Civil War Cider: Robert Morris University Civil War Cider | Robert Morris University

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BY MATT SOBER

Arsenal Cider House & Wine Cellar had been open for only a few weeks when the owners realized they had a problem: too much business. "We had to shut down for a month to catch up. We were out of the gate running, that's for sure," says Bill Larkin '96, who, with the help of his wife, Michelle Jankowski Larkin '94, opened the establishment two years ago.

Michelle was surprised that their homemade hard ciders and fruit wines generated so much buzz — and not only because of their considerable potency. "To see that our customers weren't just friends and family is when we kind of realized, uh-oh," she says. "We were way busier than I ever anticipated."

Two years after tapping that first barrel, demand is greater than ever.

Nevertheless, the Larkins continue to produce their crisp, fruity concoctions as they always have: in the basement of their red brick rowhouse at 300 39th St. in the Lawrenceville section of Pittsburgh. Most of the drinks are held downstairs in rows of steel 500-liter and 600-liter tanks, while cider enthusiasts file in upstairs, where the Larkins have converted the first floor of their home into a Civil War-themed serving area and sitting room.

Taking inspiration from the historic Allegheny Arsenal that once stood just across the street, the space is appointed with evocative touches such as a 15-star American flag, antique lantern, and Union military caps on a mantle above the fireplace. Two of the six tap handles are adorned with replica revolvers, just for good measure.

“This used to be our game room, dining room, living room, and kitchen," Bill says. "We cut off half of our living space, pretty much." And with three young children, space is at a premium for the Larkins. But these days it's the customers who are making themselves at home, sampling new selections and chatting with Bill and Michelle before deciding what to buy. And thousands have enjoyed the fruits of the Larkins' labor, at least judging by the number of individually labeled 1-liter growlers they've sold — more than 9,000 and counting. Their ciders also can be found on tap at Fat Head's in the South Side and several other bars across the city.

Among the most popular is an off-dry cider named for Alexander "Fighting Elleck" Hayes, a Civil War general buried in nearby Allegheny Cemetery. The apples come from Soergel Orchards in McCandless Township. "It's a crowd pleaser," Michelle says. "It's middle of the road. If you're not sure of people's tastes, it pleases the bone-dry people and it pleases the people who like something sweeter." Her personal favorite is Symington's Sour Cherry Union, named for Allegheny Arsenal post commander Col. John Symington. "It's almost like a cherry Jolly Rancher. It's like a party in your mouth because it's got a lot of flavor."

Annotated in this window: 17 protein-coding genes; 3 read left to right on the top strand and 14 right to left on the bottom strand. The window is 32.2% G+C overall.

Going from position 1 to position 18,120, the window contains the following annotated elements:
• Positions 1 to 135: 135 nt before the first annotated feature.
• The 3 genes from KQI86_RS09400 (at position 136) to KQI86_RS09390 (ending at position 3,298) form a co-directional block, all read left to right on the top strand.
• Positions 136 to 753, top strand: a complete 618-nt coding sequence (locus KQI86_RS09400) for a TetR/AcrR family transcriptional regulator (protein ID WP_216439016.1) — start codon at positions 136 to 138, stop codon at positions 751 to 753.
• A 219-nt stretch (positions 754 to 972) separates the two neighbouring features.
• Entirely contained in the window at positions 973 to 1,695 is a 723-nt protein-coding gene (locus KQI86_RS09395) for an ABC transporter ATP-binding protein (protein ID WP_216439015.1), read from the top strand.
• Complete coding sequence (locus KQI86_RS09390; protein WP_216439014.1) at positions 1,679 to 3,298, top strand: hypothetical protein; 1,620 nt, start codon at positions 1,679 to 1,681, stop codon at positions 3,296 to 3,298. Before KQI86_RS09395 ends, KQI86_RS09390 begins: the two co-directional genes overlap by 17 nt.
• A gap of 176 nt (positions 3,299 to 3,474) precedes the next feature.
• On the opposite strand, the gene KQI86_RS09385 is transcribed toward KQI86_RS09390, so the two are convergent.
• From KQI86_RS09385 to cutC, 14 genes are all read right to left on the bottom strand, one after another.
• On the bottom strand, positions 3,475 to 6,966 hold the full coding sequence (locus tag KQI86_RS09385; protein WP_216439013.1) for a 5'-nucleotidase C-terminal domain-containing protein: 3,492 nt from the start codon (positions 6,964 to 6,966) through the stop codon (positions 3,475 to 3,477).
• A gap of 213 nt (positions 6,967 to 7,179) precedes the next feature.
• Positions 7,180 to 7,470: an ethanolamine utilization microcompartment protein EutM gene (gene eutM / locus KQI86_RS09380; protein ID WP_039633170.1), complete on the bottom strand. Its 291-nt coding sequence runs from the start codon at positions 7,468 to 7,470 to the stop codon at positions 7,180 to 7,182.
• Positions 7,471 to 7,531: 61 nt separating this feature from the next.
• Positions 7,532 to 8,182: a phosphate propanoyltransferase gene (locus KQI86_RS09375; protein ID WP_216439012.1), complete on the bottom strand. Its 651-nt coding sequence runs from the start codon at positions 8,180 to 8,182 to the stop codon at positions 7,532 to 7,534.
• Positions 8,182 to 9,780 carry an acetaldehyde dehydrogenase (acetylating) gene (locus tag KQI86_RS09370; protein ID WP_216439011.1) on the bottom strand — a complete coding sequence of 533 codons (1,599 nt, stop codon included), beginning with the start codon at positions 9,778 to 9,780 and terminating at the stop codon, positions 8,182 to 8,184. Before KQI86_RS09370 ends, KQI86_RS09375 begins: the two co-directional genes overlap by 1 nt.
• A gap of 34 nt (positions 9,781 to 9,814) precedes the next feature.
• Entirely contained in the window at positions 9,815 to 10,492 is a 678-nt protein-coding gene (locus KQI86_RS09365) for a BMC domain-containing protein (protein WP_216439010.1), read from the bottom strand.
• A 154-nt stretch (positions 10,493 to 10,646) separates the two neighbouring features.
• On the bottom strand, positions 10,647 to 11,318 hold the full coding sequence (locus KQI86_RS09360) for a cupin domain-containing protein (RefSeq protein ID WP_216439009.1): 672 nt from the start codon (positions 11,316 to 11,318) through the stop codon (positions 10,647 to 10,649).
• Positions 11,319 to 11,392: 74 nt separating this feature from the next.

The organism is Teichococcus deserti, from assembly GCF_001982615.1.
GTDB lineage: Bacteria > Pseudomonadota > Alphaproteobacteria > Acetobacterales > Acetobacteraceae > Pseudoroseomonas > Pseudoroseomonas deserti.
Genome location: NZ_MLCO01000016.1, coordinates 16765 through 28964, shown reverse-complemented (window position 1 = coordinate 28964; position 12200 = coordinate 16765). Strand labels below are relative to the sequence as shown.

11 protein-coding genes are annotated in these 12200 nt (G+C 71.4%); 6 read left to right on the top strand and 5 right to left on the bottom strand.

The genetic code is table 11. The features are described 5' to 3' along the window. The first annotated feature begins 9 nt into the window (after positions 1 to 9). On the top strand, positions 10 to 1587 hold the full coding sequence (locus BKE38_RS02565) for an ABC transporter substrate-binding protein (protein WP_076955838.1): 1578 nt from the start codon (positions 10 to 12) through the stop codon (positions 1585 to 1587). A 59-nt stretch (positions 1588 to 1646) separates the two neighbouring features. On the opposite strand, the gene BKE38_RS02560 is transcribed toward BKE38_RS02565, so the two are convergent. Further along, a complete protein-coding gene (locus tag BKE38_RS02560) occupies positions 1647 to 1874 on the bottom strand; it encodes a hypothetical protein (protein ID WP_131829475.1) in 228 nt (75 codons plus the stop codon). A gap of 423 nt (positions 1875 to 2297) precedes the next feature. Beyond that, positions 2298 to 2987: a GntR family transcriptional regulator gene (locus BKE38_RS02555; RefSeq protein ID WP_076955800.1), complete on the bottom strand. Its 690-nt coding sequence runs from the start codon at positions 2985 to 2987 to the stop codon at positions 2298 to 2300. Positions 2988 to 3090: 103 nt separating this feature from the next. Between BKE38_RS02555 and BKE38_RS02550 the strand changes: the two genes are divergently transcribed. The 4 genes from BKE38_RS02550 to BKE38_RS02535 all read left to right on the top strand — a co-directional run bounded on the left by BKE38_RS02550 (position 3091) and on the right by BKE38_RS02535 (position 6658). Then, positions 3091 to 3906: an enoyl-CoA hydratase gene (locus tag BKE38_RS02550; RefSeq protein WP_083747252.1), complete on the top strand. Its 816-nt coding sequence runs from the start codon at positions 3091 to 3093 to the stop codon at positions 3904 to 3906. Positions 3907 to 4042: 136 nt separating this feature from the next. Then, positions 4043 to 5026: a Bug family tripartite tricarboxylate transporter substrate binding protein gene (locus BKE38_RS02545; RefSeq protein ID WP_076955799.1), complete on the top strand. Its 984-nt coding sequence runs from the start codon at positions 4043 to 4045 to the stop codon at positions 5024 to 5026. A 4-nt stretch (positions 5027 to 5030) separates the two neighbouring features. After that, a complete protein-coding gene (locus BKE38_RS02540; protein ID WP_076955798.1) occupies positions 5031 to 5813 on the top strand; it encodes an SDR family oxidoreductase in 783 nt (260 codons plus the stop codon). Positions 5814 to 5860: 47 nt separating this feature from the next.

But no matter the variety — apple, cherry, grape, peach, pear or some combination thereof — it is served with a quick history lesson. "This guy here on the left, his name is Alfred Pearson," Bill says, motioning to a framed black-and-white photograph on the wall. "We named our pear cider after him — it's called Alfred's Pear, Son! He was a Civil War general who lived right down the street."

Bill walked away from a career as an accountant, and the past few years have represented what many would consider a daring leap of faith — which, coincidentally, is how he discovered cider in the first place. "I used to do skydiving, and a good friend of mine who taught me to skydive also was an avid cider maker. And that's how it started," he says. He continues to make use of his RMU accounting degree. “I still get to play with numbers, but they’re my numbers now. Certainly the nuts-and-bolts skills I learned in accounting and business management, I use that every day," he adds. "Even in production, we have to keep good inventory records. It made that process a lot easier for me, because I had that background.”

Michelle, who majored in communication and taught in Montessori schools for 18 years, spends much of her time greeting customers from behind the bar, cheerily serving samples and explaining the nuances of each variety. "Considering the amount of work we put into it, just taking that leap of faith as a married couple and still loving each other after all of this, it's pretty awesome being in business with your spouse and doing so well," she says.

Together, the couple has created a unique Pittsburgh destination, one that attracts cider drinkers from miles away. “We’ve seen this place packed with maybe 30 or 40 people during the holidays," Bill says. "From September on, we get crushed. It's the cider season."

WEB EXCLUSIVE - Take a video tour of the Arsenal Cider House and get 10% off a growler!
Take a tour of RMU Colonial Couple Bill and Michelle Larkin's Arsenal Cider House and Wine Cellar in Pittsburgh's Lawrenceville neighborhood.

 

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